To prevail on an interference theory, a plaintiff must establish that: (1) she was entitled to FMLA leave; (2) some adverse action by her employer interfered with her right to take FMLA leave; and (3) the employer's action was related to the exercise or attempted exercise of her FMLA rights. See Metzler v. Fed. Home Loan Bank of Topeka, 464 F.3d 1164, 1180 (10th Cir. 2006). Because we do not believe that Plaintiff can establish the necessary causal connection between her termination and her request for FMLA leave as required by the third prong, even assuming, arguendo, that her request provided EHS with sufficient notice, that she was entitled to FMLA leave, and that EHS interfered with her leave, we affirm the district court's grant of summary judgment on that ground.
The record clearly establishes that Plaintiff was terminated for her history of repeated unauthorized absenteeism as well as her obstinate refusal to adhere to her supervisor's requests to turn in essential paperwork or attend mandatory meetings. Plaintiff blatantly disregarded her supervisor's warnings of impending termination when she failed to attend either scheduled meeting. Plaintiff's excuse--that she needed to attend off-site client meetings--was in direct contravention of the standing order in her remedial action plan that she not leave the office during the workday. See Bones v. Honeywell, Int'l, Inc., 366 F.3d 869, 878 (10th Cir. 2004) (noting that plaintiff's "request for an FMLA leave does not shelter her from the obligation, which is the same as that of any other . . . employee, to comply with . . . employment policies"); see also Taylor v. Smith's Food & Drug Ctrs., Inc., 127 Fed. App'x 394, 397 (10th Cir. 2005) (citing Bones for proposition that plaintiff's "request for FMLA leave . . ., whether before or after her effective termination, does not exonerate her from multiple violations of the no call/no show policy, which established an immediate basis for her discharge"). Moreover, we observe that in the midst of this series of reprimands and failures to comply, EHS approved nearly three days of leave, which was more than enough to cover Plaintiff's claimed FMLA absence from the afternoon of Wednesday, June 11 through Friday, June 13.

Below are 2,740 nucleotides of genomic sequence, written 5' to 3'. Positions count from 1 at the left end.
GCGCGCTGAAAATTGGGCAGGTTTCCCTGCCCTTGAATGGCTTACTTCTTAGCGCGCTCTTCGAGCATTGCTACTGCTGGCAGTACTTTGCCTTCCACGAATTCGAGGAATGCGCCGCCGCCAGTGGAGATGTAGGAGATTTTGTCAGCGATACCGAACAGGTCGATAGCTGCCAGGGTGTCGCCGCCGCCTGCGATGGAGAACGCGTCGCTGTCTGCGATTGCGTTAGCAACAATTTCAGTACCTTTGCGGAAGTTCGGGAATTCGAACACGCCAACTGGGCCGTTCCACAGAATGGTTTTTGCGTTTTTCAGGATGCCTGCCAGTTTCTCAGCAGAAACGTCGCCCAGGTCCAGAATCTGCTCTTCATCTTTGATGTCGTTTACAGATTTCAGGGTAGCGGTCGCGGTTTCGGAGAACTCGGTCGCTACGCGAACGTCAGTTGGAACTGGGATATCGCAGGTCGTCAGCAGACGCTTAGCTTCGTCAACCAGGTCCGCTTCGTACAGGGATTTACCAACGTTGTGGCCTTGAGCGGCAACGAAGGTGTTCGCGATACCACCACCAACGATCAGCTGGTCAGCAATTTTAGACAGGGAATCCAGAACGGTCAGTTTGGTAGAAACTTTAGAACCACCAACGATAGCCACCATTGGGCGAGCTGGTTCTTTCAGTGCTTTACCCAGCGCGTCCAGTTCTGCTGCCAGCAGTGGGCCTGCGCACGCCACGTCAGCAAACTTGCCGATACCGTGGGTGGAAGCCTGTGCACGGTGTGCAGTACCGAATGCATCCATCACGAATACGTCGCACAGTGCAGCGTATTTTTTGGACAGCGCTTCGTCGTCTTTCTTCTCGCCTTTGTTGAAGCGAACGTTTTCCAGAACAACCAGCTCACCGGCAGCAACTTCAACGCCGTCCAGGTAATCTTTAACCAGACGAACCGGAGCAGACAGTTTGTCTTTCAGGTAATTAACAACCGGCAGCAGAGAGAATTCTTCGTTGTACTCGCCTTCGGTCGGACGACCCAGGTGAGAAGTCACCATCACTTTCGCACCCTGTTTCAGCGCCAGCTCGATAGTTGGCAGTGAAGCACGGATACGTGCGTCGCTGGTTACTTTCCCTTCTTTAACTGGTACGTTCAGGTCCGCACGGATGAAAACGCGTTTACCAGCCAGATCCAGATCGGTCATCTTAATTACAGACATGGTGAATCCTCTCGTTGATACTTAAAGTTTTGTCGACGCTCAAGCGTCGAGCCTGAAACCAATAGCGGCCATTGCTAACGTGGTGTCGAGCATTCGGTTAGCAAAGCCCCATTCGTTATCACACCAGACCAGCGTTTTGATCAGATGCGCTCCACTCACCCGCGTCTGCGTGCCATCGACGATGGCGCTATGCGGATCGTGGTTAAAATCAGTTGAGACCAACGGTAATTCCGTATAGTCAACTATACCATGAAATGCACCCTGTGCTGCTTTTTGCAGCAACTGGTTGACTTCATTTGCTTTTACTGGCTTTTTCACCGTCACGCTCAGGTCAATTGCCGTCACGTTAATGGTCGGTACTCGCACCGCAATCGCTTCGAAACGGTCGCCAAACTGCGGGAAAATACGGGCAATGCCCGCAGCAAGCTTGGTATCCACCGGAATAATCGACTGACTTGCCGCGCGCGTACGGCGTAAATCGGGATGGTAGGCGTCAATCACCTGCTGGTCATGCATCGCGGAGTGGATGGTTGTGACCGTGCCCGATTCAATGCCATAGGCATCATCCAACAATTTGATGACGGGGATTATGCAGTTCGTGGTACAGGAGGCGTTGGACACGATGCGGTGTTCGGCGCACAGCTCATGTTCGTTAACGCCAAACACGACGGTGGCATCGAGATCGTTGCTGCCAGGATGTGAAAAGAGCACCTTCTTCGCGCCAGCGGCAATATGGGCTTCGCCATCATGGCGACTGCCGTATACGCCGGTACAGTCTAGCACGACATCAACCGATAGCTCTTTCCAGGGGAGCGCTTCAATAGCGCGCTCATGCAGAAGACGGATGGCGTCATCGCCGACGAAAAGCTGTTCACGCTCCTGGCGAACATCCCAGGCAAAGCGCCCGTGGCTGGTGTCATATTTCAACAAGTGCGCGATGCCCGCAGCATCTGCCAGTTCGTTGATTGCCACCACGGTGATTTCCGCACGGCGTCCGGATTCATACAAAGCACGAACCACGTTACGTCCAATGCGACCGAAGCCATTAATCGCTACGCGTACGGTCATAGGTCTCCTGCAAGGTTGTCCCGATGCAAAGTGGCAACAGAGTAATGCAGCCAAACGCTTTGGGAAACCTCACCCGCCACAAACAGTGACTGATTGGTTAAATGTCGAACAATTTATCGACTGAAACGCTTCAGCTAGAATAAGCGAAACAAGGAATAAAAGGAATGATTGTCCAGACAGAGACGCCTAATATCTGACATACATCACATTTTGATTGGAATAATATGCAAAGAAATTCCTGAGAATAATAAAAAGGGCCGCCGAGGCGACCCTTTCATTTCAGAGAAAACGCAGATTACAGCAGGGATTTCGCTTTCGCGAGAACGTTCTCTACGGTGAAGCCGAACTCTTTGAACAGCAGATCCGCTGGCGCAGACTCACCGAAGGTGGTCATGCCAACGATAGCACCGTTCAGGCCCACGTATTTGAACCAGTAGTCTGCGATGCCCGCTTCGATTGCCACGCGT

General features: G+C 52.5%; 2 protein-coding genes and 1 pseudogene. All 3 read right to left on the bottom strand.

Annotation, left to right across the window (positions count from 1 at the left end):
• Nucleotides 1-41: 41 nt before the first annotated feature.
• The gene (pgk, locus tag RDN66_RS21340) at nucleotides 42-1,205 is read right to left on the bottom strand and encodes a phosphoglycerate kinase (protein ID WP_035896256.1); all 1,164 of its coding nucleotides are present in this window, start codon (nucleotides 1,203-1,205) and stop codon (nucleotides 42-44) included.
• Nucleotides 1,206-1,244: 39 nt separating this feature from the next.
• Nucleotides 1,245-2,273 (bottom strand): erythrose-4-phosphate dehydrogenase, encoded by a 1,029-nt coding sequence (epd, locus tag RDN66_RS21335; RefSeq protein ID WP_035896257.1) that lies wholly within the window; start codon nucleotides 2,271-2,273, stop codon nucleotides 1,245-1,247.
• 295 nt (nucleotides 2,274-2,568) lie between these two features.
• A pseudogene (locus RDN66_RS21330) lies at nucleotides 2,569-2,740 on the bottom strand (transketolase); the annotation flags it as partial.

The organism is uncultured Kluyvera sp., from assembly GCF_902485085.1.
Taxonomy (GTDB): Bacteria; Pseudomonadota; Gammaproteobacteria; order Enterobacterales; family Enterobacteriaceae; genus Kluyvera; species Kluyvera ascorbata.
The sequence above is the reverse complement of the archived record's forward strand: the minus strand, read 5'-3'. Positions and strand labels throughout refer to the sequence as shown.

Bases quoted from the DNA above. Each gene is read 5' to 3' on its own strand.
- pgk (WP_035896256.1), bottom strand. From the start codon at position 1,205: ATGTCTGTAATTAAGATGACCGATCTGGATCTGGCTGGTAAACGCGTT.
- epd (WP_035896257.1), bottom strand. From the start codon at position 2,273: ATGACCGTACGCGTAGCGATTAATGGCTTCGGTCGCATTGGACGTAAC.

For the foregoing reasons, we AFFIRM the district court's grant of summary judgment for failure to establish that EHS's action was related to Plaintiff's claimed FMLA rights.
Entered for the Court
Monroe G. McKay
*. This order and judgment is not binding precedent, except under the doctrines of law of the case, res judicata, and collateral estoppel. It may be cited, however, for its persuasive value consistent with Fed. R. App. P. 32.1 and 10th Cir. R. 32.1.
1. The district court set out in detail the underlying facts and procedural history of this case, an effort we need not repeat. We recite only the relevant facts, viewing the evidence and drawing reasonable inferences therefrom in the light most favorable to Plaintiff. Meiners v. Univ. of Kan., 359 F.3d 1222, 1229 (10th Cir. 2004).